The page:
Blog On The Tracks
Last updated 11:45 09/11/2010
Last year I went to Leonard Cohen. I paid my own way. And then wrote a review - because I was asked to. We'd asked for comps or review tickets as we call them in our house (as nothing comes free). We were denied. That was of no issue - I was going to Leonard Cohen no matter what. The first time.
Besides, I've told you all about that - about how lame it was to have the promoter tell me, after I'd written a review that he'd used for advertising around the world, how my writeup had "resonated around the world".
So, I was less interested in seeing Cohen a second time. But I was very excited about him coming back to New Zealand. The way I figured it, he was coming back for all who missed him the first time. Right? I think I even said something along those lines here. http://www.stuff.co.nz/entertainment/bl ... nard-Cohen
Well, in the end, I was given tickets this time - an amends of sorts for last time. And I was asked to write a review of it at the last minute. So I did.
Here is that first review - from last year. http://www.stuff.co.nz/entertainment/mu ... ews/804015
And here is what I wrote this time:
TSB Arena, Sunday, October 31 and Monday November 1
Reviewed by Simon Sweetman
January 2009, Leonard Cohen played a show in Wellington. The review concluded "it is hard work having to put this concert into words so I'll just say something I have never said in a review before and will never say again: this was the best show I have ever seen".
Cohen's return to the capital, 22 months later, has resulted in two sold-out shows and clearly it's hyperbole to suggest a tie, another best show ever, so much of what made that first time so special, as with so many first times, is because you figure it could never be like that again; because you are experiencing something you have never experienced before, a once in a lifetime opportunity. And as the writer of that review, having already quoted myself here, I don't want to repeat that sentiment. I want to focus on this particular performance. That said, a big part of what made last year's show so special was knowing that so many audience members had a similar feeling, a connection with so many of the songs. It was palpable: nostalgia, and beyond that, a feeling of pride in seeing a survivor, a true legend, one of a kind. Cohen is so easy to like in performance, the voice gives shivers, the wit is dry, the words mean so many things to so many people. The band is flawless.
And that remains the case this time, with, presumably, several first-timers in attendance as well as many of the faithful from the church of Cohen returning to hear the master murmur more mantras.
He bows to the band members when introducing them; he bows to the audience, doffs his hat and says, several times, "thank you friends". And you can tell he means this - the sincerity is the hook. That and the knowledge that you will never see anything like this again. But it is, for many, a second shot at a once-in-a-lifetime opportunity. I didn't think the show stood up to repeat scrutiny, not when during Tower of Song the audience applauded at the exact same moment as last time, following Cohen's one-finger keyboard noodling. And in the same breathy, velvet fog of a voice, with exactly the same mix of seduction and soulfulness to his sound, Cohen cooed "you're too kind". The exact words he said last time, delivered note for note, just as the songs were.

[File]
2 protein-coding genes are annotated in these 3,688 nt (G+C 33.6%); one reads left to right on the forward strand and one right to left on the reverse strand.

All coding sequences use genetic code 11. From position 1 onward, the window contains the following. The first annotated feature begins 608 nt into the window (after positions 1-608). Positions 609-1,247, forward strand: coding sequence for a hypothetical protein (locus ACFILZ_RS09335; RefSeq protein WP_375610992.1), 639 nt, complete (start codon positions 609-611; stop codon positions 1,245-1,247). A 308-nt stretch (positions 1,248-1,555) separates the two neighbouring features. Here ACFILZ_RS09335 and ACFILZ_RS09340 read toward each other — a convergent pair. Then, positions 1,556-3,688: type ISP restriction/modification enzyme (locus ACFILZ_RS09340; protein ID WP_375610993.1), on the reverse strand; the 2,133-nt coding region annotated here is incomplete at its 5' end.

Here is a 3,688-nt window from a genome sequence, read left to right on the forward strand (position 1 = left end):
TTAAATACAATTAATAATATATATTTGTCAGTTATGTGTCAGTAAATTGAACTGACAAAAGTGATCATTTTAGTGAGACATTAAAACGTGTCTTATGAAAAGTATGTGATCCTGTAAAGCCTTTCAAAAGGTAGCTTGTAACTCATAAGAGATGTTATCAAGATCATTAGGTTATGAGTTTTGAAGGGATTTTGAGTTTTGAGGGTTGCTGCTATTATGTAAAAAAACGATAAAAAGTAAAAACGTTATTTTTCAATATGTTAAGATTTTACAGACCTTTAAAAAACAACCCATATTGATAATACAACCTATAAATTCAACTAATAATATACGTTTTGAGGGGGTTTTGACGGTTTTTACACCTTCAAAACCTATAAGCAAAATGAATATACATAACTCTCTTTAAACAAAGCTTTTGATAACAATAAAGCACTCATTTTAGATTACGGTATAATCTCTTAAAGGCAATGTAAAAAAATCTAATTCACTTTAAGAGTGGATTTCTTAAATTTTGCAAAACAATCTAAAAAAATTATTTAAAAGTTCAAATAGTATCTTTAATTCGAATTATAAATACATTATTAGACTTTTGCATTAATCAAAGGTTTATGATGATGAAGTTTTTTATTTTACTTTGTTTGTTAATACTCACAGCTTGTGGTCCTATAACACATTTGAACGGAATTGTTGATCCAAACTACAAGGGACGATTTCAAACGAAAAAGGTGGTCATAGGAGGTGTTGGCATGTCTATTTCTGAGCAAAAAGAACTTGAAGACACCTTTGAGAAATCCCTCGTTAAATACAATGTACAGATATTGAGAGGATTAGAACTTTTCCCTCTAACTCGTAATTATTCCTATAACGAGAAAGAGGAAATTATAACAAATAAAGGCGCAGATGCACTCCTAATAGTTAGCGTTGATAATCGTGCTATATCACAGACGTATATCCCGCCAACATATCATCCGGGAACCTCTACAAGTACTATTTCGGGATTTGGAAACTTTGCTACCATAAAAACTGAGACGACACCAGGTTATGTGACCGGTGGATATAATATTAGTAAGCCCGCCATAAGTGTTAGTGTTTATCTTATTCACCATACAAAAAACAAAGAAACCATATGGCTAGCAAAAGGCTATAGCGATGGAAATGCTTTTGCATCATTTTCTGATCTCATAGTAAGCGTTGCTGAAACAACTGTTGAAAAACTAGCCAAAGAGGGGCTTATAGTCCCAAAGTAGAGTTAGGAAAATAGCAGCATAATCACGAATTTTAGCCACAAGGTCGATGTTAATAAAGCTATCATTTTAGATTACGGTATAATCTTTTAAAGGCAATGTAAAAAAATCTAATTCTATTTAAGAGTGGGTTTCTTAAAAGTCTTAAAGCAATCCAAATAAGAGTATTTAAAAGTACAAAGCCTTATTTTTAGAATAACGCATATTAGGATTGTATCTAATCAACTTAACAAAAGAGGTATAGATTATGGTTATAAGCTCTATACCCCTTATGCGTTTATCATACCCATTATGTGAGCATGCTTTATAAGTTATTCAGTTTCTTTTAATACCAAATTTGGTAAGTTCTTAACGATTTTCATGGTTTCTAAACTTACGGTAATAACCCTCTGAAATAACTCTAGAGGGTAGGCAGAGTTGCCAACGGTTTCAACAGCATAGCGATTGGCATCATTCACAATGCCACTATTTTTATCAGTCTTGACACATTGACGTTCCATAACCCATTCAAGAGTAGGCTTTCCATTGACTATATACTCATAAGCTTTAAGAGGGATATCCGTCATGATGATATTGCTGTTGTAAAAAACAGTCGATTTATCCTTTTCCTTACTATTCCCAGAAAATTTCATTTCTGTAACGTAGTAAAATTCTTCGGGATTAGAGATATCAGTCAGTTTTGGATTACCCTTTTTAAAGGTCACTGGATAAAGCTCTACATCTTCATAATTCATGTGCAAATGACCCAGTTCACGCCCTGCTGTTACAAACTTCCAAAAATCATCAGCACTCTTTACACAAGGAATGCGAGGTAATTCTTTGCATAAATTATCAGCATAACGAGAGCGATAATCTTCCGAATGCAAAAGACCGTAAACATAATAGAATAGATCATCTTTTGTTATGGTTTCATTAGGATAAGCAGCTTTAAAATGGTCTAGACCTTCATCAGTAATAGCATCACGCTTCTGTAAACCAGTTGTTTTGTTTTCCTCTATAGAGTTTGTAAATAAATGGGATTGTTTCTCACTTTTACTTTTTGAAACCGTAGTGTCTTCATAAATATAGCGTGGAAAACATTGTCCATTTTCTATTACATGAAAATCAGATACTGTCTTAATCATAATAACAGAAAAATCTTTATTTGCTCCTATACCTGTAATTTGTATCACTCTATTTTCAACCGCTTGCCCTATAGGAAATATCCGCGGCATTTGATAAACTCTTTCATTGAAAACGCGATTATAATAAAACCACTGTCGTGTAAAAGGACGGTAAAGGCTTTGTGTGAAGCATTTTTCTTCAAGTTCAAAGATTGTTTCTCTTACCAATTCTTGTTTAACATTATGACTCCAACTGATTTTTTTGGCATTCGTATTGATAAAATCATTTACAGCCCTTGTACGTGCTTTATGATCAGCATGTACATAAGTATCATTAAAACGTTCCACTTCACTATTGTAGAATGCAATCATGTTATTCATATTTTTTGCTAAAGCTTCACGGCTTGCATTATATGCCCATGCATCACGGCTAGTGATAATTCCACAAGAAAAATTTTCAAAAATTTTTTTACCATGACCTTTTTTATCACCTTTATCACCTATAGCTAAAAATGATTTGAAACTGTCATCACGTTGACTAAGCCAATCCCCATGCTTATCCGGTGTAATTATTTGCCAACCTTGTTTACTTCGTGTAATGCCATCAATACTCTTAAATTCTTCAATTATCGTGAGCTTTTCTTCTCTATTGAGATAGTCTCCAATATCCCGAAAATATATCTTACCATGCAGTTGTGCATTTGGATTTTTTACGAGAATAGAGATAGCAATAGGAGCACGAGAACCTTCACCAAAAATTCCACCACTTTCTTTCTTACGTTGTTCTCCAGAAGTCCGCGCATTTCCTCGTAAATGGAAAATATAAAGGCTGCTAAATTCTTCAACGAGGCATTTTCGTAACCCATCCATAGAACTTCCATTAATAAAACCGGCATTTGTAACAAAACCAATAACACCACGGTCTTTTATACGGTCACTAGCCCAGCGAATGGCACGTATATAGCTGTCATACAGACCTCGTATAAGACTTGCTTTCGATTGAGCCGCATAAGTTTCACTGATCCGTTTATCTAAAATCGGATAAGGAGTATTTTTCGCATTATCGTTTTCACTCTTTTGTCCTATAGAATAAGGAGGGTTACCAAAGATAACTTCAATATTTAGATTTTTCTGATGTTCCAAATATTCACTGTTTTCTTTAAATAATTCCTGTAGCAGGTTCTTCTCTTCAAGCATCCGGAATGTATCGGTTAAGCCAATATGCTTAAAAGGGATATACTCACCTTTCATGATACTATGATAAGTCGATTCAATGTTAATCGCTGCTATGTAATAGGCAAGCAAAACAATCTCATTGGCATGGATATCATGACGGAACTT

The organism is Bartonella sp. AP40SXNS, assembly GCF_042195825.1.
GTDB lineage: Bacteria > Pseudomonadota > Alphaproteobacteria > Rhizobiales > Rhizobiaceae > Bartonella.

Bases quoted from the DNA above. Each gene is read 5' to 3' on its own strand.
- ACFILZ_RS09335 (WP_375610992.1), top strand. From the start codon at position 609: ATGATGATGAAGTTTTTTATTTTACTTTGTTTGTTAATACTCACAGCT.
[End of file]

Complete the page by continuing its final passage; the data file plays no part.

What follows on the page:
The playing was immaculate - it possibly could have been dirtied up some - but Waiting for the Miracle was a treat, as was Chelsea Hotel #2, as was basically every song played, across several hours. The poetic recitation of A Thousand Kisses Deep sent chills down the spine, an example of how Cohen's lyrical gifts have never left him. Ah, but I'm starting to repeat myself. I said this last time. If I keep this up I'll be able to take the show on the road, charge hundreds and expect people to see me again and again.
I just could not get excited about this a second time. Of course it was flawless - or close enough to it. But that was part of the problem. No one wants to see a magic trick again, after the magician has explained how it works. Or do they? Do you?
I've seen acts more than once - sure. I love that. Especially if they have new material and they take it in different directions. That was part of the point of yesterday's post. I've even watched a band back-to-back, two nights in a row. But that's different. That's a different thing from seeing practically the same show nearly two years later.
I guess I've never been the type to buy the live DVD to show off to my friends and put on when they come around - to tell them this is what the show was like. And I imagine that, maybe, a lot of fair-weather Cohen fans are that type. With their Live in London DVD keeping them company between tour-legs.
So I want to know if you went to Leonard Cohen both times - and if you enjoyed it at least as much the second time - and, outside that, I want to know if you've had a similar experience with any other artist. The first time was mind-blowing, special; magical...the second time was the same (so much so that it was of far less excitement). That ever happen to you?